Male species might benefit from spreading sexual disease

You don't need a researcher to tell you that the sexual interests of males and females don't always align.

But at the Australian National University in Canberra, biologists have discovered catching a sexually transmitted disease might actually benefit some male animals - at the expense of their mate.

ANU researcher Dr Megan Head and her Eucalypt beetles. Picture: Jamila Toderas

ANU researcher Dr Megan Head and her Eucalypt beetles. Picture: Jamila Toderas

"It's the battle of the sexes with STIs," lead researcher Megan Head said of the age-old problem.

"Males want to spread their seed - and their genes - but for females it pays to be a bit more choosy, [motherhood] is taxing."

While sexual infections can spell doom for either sex's reproductive future, some male animals have been found to strategically develop a lower tolerance.

The reason?

When females are infected, Dr Head said they sometimes choose to "go out with a bang", so to speak, putting all their energy into growing and nurturing existing offspring before mating again in a process known as terminal investment.

"It's a choice between holding off and putting resources into fighting the infection or going 'oh no I'm sick, I better have lots of offspring now, because I'm not going to survive long'."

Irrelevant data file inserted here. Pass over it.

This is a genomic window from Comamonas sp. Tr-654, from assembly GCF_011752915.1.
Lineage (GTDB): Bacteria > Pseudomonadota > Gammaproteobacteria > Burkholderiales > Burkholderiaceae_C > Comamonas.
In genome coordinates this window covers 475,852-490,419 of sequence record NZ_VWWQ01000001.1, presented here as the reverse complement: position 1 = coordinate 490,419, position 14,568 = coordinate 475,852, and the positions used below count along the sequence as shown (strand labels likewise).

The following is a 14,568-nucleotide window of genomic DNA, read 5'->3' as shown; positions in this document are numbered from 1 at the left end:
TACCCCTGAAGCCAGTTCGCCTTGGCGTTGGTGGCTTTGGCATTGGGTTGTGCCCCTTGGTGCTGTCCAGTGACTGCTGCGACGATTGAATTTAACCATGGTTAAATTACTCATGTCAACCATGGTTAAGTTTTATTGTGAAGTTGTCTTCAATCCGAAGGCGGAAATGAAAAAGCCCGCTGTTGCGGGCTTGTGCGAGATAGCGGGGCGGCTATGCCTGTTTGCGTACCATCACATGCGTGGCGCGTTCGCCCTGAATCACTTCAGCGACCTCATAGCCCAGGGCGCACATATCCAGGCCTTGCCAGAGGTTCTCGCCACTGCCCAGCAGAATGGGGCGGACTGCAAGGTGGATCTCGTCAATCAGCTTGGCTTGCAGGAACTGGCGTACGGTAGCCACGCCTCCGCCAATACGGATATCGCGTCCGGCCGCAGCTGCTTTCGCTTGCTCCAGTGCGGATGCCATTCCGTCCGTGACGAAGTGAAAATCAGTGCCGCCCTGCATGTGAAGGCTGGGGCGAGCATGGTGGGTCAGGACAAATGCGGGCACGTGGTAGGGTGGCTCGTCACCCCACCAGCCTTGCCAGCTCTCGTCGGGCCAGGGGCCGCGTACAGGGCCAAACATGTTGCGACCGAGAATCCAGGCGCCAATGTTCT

If a female chooses to invest, that means the male who passed on the disease stands a better chance of seeing his genes carry on.

Australian Eucalypt beetles, which can transmit a mite to their mate during intercourse. Picture: Supplied

Australian Eucalypt beetles, which can transmit a mite to their mate during intercourse. Picture: Supplied

Researchers used mathematical modelling to test their theory, which is more likely apply to animals which lay eggs than humans.

Dr Head now plans to conduct trials to see if it also works in real life - playing matchmaker to the tiny Eucalypt beetle, which can suffer from a sexually transmitted mite living under its wings.

The trend might even affect the way sexual infection spreads, she said, noting most males already have a lower tolerance to all kinds of infection.

"[Perhaps] that's why we have man flu," she laughed.

"But it's possible that in some species the males evolve lower immunity because for them, there's a benefit to catching an STI."

Wilfully spreading disease isn't the wildest thing animals have done to improve their reproductive chances.

Some species transfer chemicals to stimulate egg production in the female - or kill her sex drive. Others deliver what's known as a "mating plug", a kind of glue that stops the female mating again.

Even more grisly is the evolution of spiny genitals that damage a partner's reproductive organs.

"In evolutionary terms, if you can't produce offspring you might as well be dead," Dr Head said.

Some research suggested that the more attractive a male was, the more likely they were to have a sexual infection.

"[None of this] is likely to apply to humans of course," Dr Head said.

"Still, it does make you think twice before you go out to the pub."